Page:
Turkmenistan’s first multi-party elections held without opposition

Tue 17 Dec 2013

Turkmenistan’s first multi-party elections held without opposition

On December 15th the Central Asian state of Turkmenistan, described by rights groups as one of the world's most repressive, held its first multi-party parliamentary elections in which the ruling Democratic Party of President Berdimuhamedov won all the 125 seats.

No real opposition
Until January 2012, when a law permitted the creation of an opposition party, the Democratic Party of Turkmenistan (DPT) was the only registered party of Turkmenistan. In August 2012 the Party of Industrialists and Entrepreneurs (PIE) was established, but the party pledged allegiance to President Gurbanguly Berdimuhamedov and is viewed as a government’s ally rather than an opposition party. On December 15th 238 contestants ran in the parliamentary elections. Candidates of the DPT and PIE, along with members of state-sponsored trade unions, a women's union and a youth organization, sought seats in the 125-member legislature, which formally approves any decision made by Berdimuhamedov. The day after, the Central Election Commission (CEC) of Turkmenistan said the turnout was 91.3 percent with the DPT winning all the 125 seats.

‘Atmosphere of total repression’

London-based Amnesty International said in a statement before the vote that the elections were marked by an “atmosphere of total repression”, while torture is widely used in Turkmen prisons to elicit confessions and secure confessions. “There is still no genuine opposition party, no independent media and not a single independent human rights organization operating freely inside the country,” the statement said. News agency Reuters stated that there was no real competition during the elections as both the ruling DPT and the new PIE were supporting Berdimuhamedov, while opponents remained in exile. To the contrary the Commonwealth of Independent States (CIS) held an observer mission and said the elections were "free" and adhered to "democratic principles."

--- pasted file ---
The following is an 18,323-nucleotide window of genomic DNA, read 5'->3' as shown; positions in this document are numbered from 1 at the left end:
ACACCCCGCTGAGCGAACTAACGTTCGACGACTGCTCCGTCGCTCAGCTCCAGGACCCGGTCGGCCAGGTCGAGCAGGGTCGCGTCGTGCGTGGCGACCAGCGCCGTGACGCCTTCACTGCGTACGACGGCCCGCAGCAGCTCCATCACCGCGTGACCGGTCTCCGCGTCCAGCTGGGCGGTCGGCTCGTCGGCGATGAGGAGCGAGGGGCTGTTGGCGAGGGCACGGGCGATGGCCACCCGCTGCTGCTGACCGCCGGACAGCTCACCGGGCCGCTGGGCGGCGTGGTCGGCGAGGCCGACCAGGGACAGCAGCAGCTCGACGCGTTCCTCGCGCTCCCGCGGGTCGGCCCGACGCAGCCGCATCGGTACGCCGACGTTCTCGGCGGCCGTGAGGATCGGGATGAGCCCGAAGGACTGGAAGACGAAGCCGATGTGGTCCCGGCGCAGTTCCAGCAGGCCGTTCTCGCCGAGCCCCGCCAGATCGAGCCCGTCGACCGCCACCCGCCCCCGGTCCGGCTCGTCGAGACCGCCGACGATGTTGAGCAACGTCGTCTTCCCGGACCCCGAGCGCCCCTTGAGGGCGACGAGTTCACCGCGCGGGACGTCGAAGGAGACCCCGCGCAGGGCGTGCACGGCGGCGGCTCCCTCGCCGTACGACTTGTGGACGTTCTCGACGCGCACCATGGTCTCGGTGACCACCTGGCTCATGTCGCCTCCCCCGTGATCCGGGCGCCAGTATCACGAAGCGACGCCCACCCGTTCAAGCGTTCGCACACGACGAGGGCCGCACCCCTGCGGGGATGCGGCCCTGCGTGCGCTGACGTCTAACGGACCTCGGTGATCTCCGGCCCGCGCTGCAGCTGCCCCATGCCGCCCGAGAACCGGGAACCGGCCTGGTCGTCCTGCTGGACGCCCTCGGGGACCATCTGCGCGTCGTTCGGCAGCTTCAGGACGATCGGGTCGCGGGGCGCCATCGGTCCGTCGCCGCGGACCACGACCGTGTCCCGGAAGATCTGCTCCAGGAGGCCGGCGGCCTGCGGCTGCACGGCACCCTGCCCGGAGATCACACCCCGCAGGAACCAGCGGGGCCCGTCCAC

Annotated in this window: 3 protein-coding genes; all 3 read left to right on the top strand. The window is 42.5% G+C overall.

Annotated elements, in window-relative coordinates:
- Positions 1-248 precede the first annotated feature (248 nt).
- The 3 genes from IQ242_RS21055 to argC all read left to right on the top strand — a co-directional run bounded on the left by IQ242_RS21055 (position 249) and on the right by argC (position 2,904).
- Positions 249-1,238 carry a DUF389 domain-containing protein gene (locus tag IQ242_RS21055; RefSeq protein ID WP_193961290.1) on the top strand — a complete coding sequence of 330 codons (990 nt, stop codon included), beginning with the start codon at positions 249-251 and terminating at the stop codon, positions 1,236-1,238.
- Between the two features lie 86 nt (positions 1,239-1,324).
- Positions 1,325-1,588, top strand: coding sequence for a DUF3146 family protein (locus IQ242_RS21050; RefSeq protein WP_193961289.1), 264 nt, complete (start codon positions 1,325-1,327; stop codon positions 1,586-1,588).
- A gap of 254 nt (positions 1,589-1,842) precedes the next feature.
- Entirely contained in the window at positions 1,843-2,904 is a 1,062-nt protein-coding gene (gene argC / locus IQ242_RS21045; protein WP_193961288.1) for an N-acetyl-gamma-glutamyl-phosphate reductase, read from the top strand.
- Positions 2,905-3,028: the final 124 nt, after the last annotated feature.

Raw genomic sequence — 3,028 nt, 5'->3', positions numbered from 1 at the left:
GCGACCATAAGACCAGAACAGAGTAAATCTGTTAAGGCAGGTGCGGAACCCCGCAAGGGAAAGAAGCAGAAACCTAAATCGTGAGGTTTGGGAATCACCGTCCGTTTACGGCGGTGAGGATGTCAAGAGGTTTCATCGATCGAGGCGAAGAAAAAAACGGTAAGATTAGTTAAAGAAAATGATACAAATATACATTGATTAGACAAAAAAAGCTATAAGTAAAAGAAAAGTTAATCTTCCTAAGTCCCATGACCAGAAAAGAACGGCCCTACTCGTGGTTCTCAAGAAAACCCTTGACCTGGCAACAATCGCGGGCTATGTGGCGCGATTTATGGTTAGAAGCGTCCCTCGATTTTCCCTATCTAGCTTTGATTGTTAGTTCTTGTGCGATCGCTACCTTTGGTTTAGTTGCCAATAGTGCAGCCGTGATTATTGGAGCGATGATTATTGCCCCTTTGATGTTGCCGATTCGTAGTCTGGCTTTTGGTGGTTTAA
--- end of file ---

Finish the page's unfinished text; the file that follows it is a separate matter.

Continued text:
The elections were the first in the country attended by a delegation from the Parliamentary Assembly of the Organization for Security and Cooperation in Europe. The OSCE sent a 15-member team to the country by invitation of the government. It will publish its recommendations for the government in February.

Large gas reserves

The 56-year-old Turkmen President wields virtually unlimited power and is officially nicknamed Arkadag, or The Patron, in his mainly Muslim Central Asian state of 5.5 million which holds the world's fourth largest reserves of natural gas. Berdimuhamedov's critics see the establishment of the PIE and these first multi-party parliamentary elections as a tool of the ruling DPT to satisfy the international community and to prevent criticism over Turkmenistan being a single-party state.  President Berdimuhamedov is keen to improve his image as he seeks new gas export routes to ease dependence on former imperial master Russia.


Sources: RFE/RL, Amnesty International, Reuters, Reuters [2]